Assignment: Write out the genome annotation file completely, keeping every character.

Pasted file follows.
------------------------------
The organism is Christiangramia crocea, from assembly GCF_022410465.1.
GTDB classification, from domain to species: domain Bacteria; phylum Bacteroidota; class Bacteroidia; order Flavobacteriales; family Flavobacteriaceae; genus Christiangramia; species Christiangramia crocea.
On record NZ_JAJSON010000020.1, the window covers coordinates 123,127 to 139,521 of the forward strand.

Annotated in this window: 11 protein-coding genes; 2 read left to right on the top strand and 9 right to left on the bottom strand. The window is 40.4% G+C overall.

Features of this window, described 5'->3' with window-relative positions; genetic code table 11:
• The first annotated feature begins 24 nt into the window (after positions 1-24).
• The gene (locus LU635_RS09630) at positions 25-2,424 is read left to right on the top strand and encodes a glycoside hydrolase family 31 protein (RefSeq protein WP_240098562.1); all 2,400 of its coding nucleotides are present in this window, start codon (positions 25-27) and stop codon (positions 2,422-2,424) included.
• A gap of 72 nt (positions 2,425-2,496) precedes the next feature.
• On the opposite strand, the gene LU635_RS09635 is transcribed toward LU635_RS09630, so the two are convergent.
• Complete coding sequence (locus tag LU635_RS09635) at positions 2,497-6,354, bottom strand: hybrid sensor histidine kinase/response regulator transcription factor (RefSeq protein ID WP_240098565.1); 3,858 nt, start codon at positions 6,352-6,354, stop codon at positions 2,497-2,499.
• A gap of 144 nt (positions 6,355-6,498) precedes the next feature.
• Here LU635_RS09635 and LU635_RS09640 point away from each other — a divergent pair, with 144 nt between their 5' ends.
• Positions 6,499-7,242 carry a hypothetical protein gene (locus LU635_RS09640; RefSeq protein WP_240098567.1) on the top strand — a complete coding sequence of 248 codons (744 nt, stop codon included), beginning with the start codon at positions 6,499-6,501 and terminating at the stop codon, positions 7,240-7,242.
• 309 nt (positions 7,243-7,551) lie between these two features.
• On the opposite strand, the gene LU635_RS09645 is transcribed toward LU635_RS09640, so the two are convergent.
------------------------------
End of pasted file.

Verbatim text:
The organism is Christiangramia crocea, from assembly GCF_022410465.1.
GTDB classification, from domain to species: domain Bacteria; phylum Bacteroidota; class Bacteroidia; order Flavobacteriales; family Flavobacteriaceae; genus Christiangramia; species Christiangramia crocea.
On record NZ_JAJSON010000020.1, the window covers coordinates 123,127 to 139,521 of the forward strand.

Annotated in this window: 11 protein-coding genes; 2 read left to right on the top strand and 9 right to left on the bottom strand. The window is 40.4% G+C overall.

Features of this window, described 5'->3' with window-relative positions; genetic code table 11:
• The first annotated feature begins 24 nt into the window (after positions 1-24).
• The gene (locus LU635_RS09630) at positions 25-2,424 is read left to right on the top strand and encodes a glycoside hydrolase family 31 protein (RefSeq protein WP_240098562.1); all 2,400 of its coding nucleotides are present in this window, start codon (positions 25-27) and stop codon (positions 2,422-2,424) included.
• A gap of 72 nt (positions 2,425-2,496) precedes the next feature.
• On the opposite strand, the gene LU635_RS09635 is transcribed toward LU635_RS09630, so the two are convergent.
• Complete coding sequence (locus tag LU635_RS09635) at positions 2,497-6,354, bottom strand: hybrid sensor histidine kinase/response regulator transcription factor (RefSeq protein ID WP_240098565.1); 3,858 nt, start codon at positions 6,352-6,354, stop codon at positions 2,497-2,499.
• A gap of 144 nt (positions 6,355-6,498) precedes the next feature.
• Here LU635_RS09635 and LU635_RS09640 point away from each other — a divergent pair, with 144 nt between their 5' ends.
• Positions 6,499-7,242 carry a hypothetical protein gene (locus LU635_RS09640; RefSeq protein WP_240098567.1) on the top strand — a complete coding sequence of 248 codons (744 nt, stop codon included), beginning with the start codon at positions 6,499-6,501 and terminating at the stop codon, positions 7,240-7,242.
• 309 nt (positions 7,243-7,551) lie between these two features.
• On the opposite strand, the gene LU635_RS09645 is transcribed toward LU635_RS09640, so the two are convergent.